2010 Psychoeducational and Academic Assessments and 2013 Academic Assessment3

3. Student’s last psychoeducational and academic assessments took place in 2010, when he was 10 years old and in fourth grade. The academic assessment utilized standard testing assessments. At that time his cognitive functioning was significantly below average, and deficits were evident in his adaptive functioning (communication, motor skills, socialization, and self-help skills). He was unable to understand or anticipate common dangers and his fine and gross motor skills were within the below average range. Student exhibited an inability to use oral language for communication. He related to people inappropriately. He had impaired social interaction and exhibited an obsession to maintain sameness, extreme preoccupation with objects and/or inappropriate use of objects, and extreme resistance to controls. These issues adversely affected Student’s educational performance. At the time of Student’s 2010 assessment, he was unable to walk around school without someone constantly holding his hands.

4. The academic assessment that was conducted as part of the May 10, 2013 triennial review did not include standardized testing. The results were based upon the review of records and interviews with Parent and teachers.

2016 Triennial Assessment

5. District sent Parent notice of proposed assessments on February 23, 2016. The notice contained an assessment plan, a copy of parental rights and safeguards under the IDEA and related state laws. The notice was in Parent’s native language, English, and explained the types of assessments to be conducted, including occupational therapy, psychoeducational and academic assessments. District informed Parent that no IEP would result from the assessment without Parent’s consent. District gave Parent at least 15 days to review, sign, and return the proposed assessment plan.

6. Parent did not initially reply to the assessment plan. District sent a second copy to Parent on February 26, 2016. On March 4, 2016, Parent signed the plan to allow District to proceed with the requested occupational therapy and academic assessments, but not those involving a psychologist. Thus, Parent refused to consent to a psychoeducational assessment.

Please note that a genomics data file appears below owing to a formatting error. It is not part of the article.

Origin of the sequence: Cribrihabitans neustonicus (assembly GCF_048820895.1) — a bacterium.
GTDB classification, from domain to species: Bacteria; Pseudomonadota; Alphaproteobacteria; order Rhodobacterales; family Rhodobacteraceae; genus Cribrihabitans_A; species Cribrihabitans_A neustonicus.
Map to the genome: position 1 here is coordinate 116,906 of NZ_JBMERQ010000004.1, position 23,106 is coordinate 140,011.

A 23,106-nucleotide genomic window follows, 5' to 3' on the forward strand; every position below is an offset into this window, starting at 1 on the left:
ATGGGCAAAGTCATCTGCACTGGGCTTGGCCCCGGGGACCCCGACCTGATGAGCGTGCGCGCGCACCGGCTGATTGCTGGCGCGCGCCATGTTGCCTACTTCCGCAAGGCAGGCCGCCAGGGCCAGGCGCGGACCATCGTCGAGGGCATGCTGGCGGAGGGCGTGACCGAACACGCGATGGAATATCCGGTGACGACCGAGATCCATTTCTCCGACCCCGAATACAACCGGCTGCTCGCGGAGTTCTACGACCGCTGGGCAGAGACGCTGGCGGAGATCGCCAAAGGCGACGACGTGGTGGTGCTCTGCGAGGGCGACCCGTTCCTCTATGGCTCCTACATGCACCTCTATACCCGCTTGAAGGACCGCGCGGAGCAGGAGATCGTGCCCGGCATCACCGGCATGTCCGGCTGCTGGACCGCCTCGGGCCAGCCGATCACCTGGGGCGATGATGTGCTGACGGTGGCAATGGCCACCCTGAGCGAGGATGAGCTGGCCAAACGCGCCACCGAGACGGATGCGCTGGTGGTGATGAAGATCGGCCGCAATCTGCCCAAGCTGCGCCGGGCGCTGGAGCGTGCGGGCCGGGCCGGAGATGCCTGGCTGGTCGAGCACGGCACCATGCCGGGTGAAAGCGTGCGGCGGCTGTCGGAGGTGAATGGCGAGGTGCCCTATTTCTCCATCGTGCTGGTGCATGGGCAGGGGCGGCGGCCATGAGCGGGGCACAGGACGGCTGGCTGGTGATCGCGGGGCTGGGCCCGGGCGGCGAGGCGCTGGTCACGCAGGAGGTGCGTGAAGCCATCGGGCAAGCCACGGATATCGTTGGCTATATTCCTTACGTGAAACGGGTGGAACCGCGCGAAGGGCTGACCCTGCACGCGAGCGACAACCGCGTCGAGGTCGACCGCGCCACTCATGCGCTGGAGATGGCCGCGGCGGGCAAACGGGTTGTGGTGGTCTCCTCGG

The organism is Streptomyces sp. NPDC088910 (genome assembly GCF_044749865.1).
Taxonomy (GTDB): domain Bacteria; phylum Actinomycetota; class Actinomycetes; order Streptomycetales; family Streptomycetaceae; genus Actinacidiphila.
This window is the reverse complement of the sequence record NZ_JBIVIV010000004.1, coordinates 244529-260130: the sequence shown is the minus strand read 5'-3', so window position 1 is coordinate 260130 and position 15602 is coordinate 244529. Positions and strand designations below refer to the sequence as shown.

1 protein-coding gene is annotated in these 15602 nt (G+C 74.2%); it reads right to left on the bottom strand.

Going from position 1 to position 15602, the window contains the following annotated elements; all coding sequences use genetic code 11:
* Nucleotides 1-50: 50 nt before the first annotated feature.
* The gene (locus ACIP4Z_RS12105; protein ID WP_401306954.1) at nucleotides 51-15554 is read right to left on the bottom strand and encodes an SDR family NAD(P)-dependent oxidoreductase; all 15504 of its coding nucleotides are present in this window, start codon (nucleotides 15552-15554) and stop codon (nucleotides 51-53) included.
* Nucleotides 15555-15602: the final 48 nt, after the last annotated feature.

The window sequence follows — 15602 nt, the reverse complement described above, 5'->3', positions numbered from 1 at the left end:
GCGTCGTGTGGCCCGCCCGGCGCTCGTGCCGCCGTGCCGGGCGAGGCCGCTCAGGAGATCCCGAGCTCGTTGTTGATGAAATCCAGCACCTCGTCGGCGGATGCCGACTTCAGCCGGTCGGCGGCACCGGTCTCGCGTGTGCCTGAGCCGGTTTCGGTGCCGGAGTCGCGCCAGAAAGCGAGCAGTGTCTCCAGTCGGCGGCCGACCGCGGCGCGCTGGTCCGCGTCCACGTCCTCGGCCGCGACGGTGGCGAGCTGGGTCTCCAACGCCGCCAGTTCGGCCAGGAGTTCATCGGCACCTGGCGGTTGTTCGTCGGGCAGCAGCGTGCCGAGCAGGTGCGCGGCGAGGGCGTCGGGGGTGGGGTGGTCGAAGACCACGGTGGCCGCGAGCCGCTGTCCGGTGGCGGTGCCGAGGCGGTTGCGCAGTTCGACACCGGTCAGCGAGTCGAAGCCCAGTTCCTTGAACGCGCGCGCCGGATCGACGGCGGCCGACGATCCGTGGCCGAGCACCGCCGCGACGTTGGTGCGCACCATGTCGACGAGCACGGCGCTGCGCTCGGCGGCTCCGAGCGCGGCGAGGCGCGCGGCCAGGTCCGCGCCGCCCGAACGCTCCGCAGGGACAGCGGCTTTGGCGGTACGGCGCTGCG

Psychoeducational Assessment

7. A psychoeducational assessment was necessary as part of the 2016 triennial evaluation. Since Student’s previous assessment in 2010, he had changed significantly. Over the years, his interactions with others, and behavior at school had improved. Student had also become more independent in that he became able to walk around school without someone constantly holding hands. The information from the 2010 assessment was no longer valid. District needed to reevaluate Student to determine his social-emotional status, his ability to process, comprehend, integrate, analyze, synthesize and apply information. District needed updated data in 2016 to evaluate Student’s adaptive behavior, his ability to perform daily activities and to deal with how Student’s issues affected his educational performance.

8. On March 7, 2016, District sent Parent a letter reaffirming the importance of, and the need for, a psychoeducational assessment. Parent did not respond and did not consent to a psychoeducational assessment.

9. The psychoeducational assessment would have been administered by Norma Colon. Ms. Colon earned her bachelor of arts degree in psychology in 2001, and her master of science in counseling from in 2003. She received her school psychologist credential in 2003 and worked as a school psychologist with District since then. She has completed hundreds of psychoeducation assessments for District. She was knowledgeable regarding Student’s disability and competent to perform a psychoeducational assessment. According to Ms. Colon, a psychoeducation assessment was necessary for the triennial IEP team meeting to monitor Student’s progress, update relevant information, to determine goals and services, and to assure that Student’s eligibility for special education was accurate.

Academic Assessment

10. On April 15, 2016, Victoria Baca, an advocate authorized by Parent to communicate with District regarding the triennial reassessments, sent District an email revoking Parent’s consent to an academic assessment for Student.